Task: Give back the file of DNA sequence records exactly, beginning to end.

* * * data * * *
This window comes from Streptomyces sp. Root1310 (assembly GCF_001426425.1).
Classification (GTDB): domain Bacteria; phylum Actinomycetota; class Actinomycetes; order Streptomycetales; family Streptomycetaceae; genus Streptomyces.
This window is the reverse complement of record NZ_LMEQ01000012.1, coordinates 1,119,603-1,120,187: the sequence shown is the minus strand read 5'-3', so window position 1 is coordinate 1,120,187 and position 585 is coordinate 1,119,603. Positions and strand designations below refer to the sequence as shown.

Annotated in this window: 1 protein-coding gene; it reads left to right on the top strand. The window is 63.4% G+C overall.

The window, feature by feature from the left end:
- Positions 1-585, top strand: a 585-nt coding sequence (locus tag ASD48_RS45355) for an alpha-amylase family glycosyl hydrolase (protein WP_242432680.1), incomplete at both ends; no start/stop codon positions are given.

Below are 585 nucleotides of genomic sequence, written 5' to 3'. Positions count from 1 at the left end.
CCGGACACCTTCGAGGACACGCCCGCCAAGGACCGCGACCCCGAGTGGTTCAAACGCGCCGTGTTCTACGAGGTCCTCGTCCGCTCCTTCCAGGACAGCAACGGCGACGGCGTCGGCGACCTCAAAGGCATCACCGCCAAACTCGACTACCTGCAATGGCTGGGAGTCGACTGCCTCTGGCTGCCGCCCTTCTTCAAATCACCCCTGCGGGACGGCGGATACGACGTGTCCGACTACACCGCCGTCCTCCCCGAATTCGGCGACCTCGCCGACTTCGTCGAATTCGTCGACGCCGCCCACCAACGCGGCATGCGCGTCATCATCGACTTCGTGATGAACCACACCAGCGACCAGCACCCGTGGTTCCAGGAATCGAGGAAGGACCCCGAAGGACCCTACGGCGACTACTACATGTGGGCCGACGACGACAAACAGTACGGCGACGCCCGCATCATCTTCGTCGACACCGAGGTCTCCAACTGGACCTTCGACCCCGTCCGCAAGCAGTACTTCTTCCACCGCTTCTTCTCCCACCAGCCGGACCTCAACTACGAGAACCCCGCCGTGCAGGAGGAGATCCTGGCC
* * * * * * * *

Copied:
This window comes from Streptomyces sp. Root1310 (assembly GCF_001426425.1).
Classification (GTDB): domain Bacteria; phylum Actinomycetota; class Actinomycetes; order Streptomycetales; family Streptomycetaceae; genus Streptomyces.
This window is the reverse complement of record NZ_LMEQ01000012.1, coordinates 1,119,603-1,120,187: the sequence shown is the minus strand read 5'-3', so window position 1 is coordinate 1,120,187 and position 585 is coordinate 1,119,603. Positions and strand designations below refer to the sequence as shown.

Annotated in this window: 1 protein-coding gene; it reads left to right on the top strand. The window is 63.4% G+C overall.

The window, feature by feature from the left end:
- Positions 1-585, top strand: a 585-nt coding sequence (locus tag ASD48_RS45355) for an alpha-amylase family glycosyl hydrolase (protein WP_242432680.1), incomplete at both ends; no start/stop codon positions are given.

Below are 585 nucleotides of genomic sequence, written 5' to 3'. Positions count from 1 at the left end.
CCGGACACCTTCGAGGACACGCCCGCCAAGGACCGCGACCCCGAGTGGTTCAAACGCGCCGTGTTCTACGAGGTCCTCGTCCGCTCCTTCCAGGACAGCAACGGCGACGGCGTCGGCGACCTCAAAGGCATCACCGCCAAACTCGACTACCTGCAATGGCTGGGAGTCGACTGCCTCTGGCTGCCGCCCTTCTTCAAATCACCCCTGCGGGACGGCGGATACGACGTGTCCGACTACACCGCCGTCCTCCCCGAATTCGGCGACCTCGCCGACTTCGTCGAATTCGTCGACGCCGCCCACCAACGCGGCATGCGCGTCATCATCGACTTCGTGATGAACCACACCAGCGACCAGCACCCGTGGTTCCAGGAATCGAGGAAGGACCCCGAAGGACCCTACGGCGACTACTACATGTGGGCCGACGACGACAAACAGTACGGCGACGCCCGCATCATCTTCGTCGACACCGAGGTCTCCAACTGGACCTTCGACCCCGTCCGCAAGCAGTACTTCTTCCACCGCTTCTTCTCCCACCAGCCGGACCTCAACTACGAGAACCCCGCCGTGCAGGAGGAGATCCTGGCC